Looking At The 2020 Red Sox Roster

We are closing in on Opening Day for Major League Baseball. The 2020 Red Sox roster will look different this season, mainly because of the protocols that are in place for COVID-19. Major League teams will be allowed to carry 30 players on the active roster, while having other players at an alternative site. For the Red Sox, that alternative site will be McCoy Stadium in Pawtucket, RI. Here, players will be waiting for the call up to Boston. At McCoy, players will be able to workout and practice so that they will be ready in case they have to go to Boston.

Like 2020, this season will be different for the Red Sox. The 2020 Red Sox roster will startred sox roster 2020 off with 30 players, then go down to 28, and end with 26 after a month. While there won’t be an All-Star Game, and we won’t get a chance to see certain teams like the Astros or the Dodgers, there will be a trade deadline at the end of August. The fun begins on Friday, so let’s see what the Red Sox will be bringing to the table.

Breaking Down The 2020 Red Sox Roster

At the catcher’s position, odds are the Red Sox will have Christian Vazquez, Jonathan Lucroy and Kevin Plawecki on the roster. The Red Sox brought in Lucroy and Plawecki this past offseason on one year deals, following the trade of Sandy Leon. They will be fighting for the prime backup catcher position once the rosters go back down to 26, unless Ron Roenicke plans to keep all three catchers.

The infield will have many familiar faces in it. Mitch Moreland will be at first base, Xander Bogaerts at short stop, and Rafael Devers at third base. Michael Chavis will be on the roster, and most likely be platooning with Moreland at first. The Red Sox brought in Jose Pereza this past offseason to play second base. Tzu-Wei Lin and Jonathan Arauz will also be key utility infielders for Boston.

The Red Sox outfield has a few new faces in it. Joining Andrew Benintendi and Jackie Bradley Jr are Alex Verdugo and Kevin Pillar. Red Sox fans will remember Pillar, who played for the Toronto Blue Jays and the San Francisco Giants. Verdugo, who came to Boston in the Mookie Betts and David Price trade, will be looking to make a name for himself in the outfield.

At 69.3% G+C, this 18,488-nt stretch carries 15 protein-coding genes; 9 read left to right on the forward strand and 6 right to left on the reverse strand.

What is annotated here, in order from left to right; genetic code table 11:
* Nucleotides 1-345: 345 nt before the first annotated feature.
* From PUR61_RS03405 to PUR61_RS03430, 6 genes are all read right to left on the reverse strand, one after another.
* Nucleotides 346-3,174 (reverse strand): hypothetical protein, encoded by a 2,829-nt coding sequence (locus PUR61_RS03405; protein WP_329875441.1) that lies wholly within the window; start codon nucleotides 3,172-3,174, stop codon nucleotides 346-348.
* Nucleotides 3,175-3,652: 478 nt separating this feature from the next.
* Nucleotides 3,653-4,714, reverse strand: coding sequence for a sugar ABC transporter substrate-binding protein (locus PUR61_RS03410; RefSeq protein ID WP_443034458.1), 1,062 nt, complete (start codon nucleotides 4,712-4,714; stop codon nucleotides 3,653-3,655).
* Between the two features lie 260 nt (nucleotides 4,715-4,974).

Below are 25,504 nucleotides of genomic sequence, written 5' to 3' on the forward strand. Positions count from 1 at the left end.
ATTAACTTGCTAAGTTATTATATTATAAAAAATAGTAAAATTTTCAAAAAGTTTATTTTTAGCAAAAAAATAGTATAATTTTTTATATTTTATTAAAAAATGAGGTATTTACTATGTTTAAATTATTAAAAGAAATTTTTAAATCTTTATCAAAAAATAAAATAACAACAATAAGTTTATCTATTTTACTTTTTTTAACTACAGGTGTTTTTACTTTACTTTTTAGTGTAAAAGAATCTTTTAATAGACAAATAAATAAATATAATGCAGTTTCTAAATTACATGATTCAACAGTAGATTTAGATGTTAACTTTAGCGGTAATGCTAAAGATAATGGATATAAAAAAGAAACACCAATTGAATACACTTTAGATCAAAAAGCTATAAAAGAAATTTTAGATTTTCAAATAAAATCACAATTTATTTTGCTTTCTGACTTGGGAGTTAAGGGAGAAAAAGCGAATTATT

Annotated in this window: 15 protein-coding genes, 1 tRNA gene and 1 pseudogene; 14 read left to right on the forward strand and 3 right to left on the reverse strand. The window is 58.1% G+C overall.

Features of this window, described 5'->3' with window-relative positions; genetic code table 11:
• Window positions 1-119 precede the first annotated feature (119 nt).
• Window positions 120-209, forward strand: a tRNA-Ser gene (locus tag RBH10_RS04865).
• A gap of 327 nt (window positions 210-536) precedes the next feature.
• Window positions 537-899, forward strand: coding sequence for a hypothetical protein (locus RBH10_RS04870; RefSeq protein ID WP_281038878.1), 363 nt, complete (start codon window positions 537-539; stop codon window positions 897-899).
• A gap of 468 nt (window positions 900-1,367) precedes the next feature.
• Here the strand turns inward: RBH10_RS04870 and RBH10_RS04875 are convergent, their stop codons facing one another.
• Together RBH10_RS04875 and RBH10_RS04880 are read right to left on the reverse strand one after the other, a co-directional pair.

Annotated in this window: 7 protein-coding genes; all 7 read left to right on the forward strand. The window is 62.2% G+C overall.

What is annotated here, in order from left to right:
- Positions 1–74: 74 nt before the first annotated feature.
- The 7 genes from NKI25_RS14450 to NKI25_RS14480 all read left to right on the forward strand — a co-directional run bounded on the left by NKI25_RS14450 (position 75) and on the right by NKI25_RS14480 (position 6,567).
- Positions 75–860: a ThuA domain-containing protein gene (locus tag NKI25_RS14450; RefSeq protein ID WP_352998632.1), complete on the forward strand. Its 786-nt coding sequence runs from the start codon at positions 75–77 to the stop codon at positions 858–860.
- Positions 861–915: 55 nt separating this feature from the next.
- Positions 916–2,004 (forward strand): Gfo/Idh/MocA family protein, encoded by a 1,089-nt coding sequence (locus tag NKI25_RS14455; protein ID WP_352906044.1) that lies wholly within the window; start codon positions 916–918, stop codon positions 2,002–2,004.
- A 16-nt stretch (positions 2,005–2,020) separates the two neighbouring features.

The Red Sox have their designated hitter in slugger JD Martinez. After signing a five-year deal prior to the 2018 season, Martinez has decided to stay in a Red Sox uniform for the 2020 season, despite the opt out option in his contract.

The Starting Rotation and Bullpen

Right now going into the 2020 season, the Red Sox have Nathan Eovaldi, Martin Perez, Ryan Weber and Brian Johnson in their starting rotation. Eduardo Rodriguez will be joining the rotation at some point during the season, but there isn’t an exact timetable on that yet. Rodriguez didn’t report to camp until recently due to recovering from COVID-19. The Red Sox brought in Collin McHugh in March to fill in for a rotation spot, but he opted out of the 2020 season due to an arm injury. McHugh, who had elbow issues entering the season, didn’t think he would be ready for the 2020 season.

The Red Sox bullpen will look similar to last season, with a few new faces in the mix. Closer Brandon Workman is back for his role with the Red Sox. So will Matt Barnes, Ryan Braiser, Marcus Walden, and Colten Brewer. Newcomers Josh Osich, Jeffrey Springs, Chris Mazza, Austin Brice and Matt Hall will be looking to make a name for themselves in Boston this season.